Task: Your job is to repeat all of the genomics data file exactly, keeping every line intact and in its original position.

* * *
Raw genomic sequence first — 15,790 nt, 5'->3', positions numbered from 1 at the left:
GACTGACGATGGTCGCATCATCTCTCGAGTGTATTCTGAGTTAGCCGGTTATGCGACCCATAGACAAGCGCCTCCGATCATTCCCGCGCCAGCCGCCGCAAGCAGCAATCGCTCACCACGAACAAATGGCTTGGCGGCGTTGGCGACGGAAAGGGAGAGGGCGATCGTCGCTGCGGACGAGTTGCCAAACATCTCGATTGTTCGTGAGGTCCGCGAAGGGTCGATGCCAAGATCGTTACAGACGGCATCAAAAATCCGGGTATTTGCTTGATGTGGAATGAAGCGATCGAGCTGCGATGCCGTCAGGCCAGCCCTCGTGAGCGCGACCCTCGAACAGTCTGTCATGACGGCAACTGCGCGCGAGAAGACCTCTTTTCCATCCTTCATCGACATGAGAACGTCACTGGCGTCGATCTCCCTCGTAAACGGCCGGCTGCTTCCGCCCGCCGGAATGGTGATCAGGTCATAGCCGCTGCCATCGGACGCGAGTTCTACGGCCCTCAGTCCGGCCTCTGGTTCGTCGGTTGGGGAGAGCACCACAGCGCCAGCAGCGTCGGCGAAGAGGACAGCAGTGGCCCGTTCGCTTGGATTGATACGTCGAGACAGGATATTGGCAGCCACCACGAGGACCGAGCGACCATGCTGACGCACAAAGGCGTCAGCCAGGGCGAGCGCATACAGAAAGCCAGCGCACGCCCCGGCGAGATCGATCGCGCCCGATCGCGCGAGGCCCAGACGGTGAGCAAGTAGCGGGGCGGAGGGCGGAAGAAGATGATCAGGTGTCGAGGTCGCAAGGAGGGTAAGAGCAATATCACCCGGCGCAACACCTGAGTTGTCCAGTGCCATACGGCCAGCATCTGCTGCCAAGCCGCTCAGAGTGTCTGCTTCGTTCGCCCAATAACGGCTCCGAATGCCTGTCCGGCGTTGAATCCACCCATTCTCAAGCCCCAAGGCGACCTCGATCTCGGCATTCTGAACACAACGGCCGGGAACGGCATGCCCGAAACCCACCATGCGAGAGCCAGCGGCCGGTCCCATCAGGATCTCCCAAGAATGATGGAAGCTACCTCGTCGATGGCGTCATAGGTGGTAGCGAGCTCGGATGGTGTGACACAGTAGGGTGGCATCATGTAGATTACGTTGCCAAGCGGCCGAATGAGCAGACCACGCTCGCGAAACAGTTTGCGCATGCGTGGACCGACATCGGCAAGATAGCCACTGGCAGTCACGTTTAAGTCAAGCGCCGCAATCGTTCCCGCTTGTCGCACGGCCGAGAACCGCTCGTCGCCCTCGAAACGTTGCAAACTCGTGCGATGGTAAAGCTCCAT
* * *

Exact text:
Raw genomic sequence first — 15,790 nt, 5'->3', positions numbered from 1 at the left:
GACTGACGATGGTCGCATCATCTCTCGAGTGTATTCTGAGTTAGCCGGTTATGCGACCCATAGACAAGCGCCTCCGATCATTCCCGCGCCAGCCGCCGCAAGCAGCAATCGCTCACCACGAACAAATGGCTTGGCGGCGTTGGCGACGGAAAGGGAGAGGGCGATCGTCGCTGCGGACGAGTTGCCAAACATCTCGATTGTTCGTGAGGTCCGCGAAGGGTCGATGCCAAGATCGTTACAGACGGCATCAAAAATCCGGGTATTTGCTTGATGTGGAATGAAGCGATCGAGCTGCGATGCCGTCAGGCCAGCCCTCGTGAGCGCGACCCTCGAACAGTCTGTCATGACGGCAACTGCGCGCGAGAAGACCTCTTTTCCATCCTTCATCGACATGAGAACGTCACTGGCGTCGATCTCCCTCGTAAACGGCCGGCTGCTTCCGCCCGCCGGAATGGTGATCAGGTCATAGCCGCTGCCATCGGACGCGAGTTCTACGGCCCTCAGTCCGGCCTCTGGTTCGTCGGTTGGGGAGAGCACCACAGCGCCAGCAGCGTCGGCGAAGAGGACAGCAGTGGCCCGTTCGCTTGGATTGATACGTCGAGACAGGATATTGGCAGCCACCACGAGGACCGAGCGACCATGCTGACGCACAAAGGCGTCAGCCAGGGCGAGCGCATACAGAAAGCCAGCGCACGCCCCGGCGAGATCGATCGCGCCCGATCGCGCGAGGCCCAGACGGTGAGCAAGTAGCGGGGCGGAGGGCGGAAGAAGATGATCAGGTGTCGAGGTCGCAAGGAGGGTAAGAGCAATATCACCCGGCGCAACACCTGAGTTGTCCAGTGCCATACGGCCAGCATCTGCTGCCAAGCCGCTCAGAGTGTCTGCTTCGTTCGCCCAATAACGGCTCCGAATGCCTGTCCGGCGTTGAATCCACCCATTCTCAAGCCCCAAGGCGACCTCGATCTCGGCATTCTGAACACAACGGCCGGGAACGGCATGCCCGAAACCCACCATGCGAGAGCCAGCGGCCGGTCCCATCAGGATCTCCCAAGAATGATGGAAGCTACCTCGTCGATGGCGTCATAGGTGGTAGCGAGCTCGGATGGTGTGACACAGTAGGGTGGCATCATGTAGATTACGTTGCCAAGCGGCCGAATGAGCAGACCACGCTCGCGAAACAGTTTGCGCATGCGTGGACCGACATCGGCAAGATAGCCACTGGCAGTCACGTTTAAGTCAAGCGCCGCAATCGTTCCCGCTTGTCGCACGGCCGAGAACCGCTCGTCGCCCTCGAAACGTTGCAAACTCGTGCGATGGTAAAGCTCCAT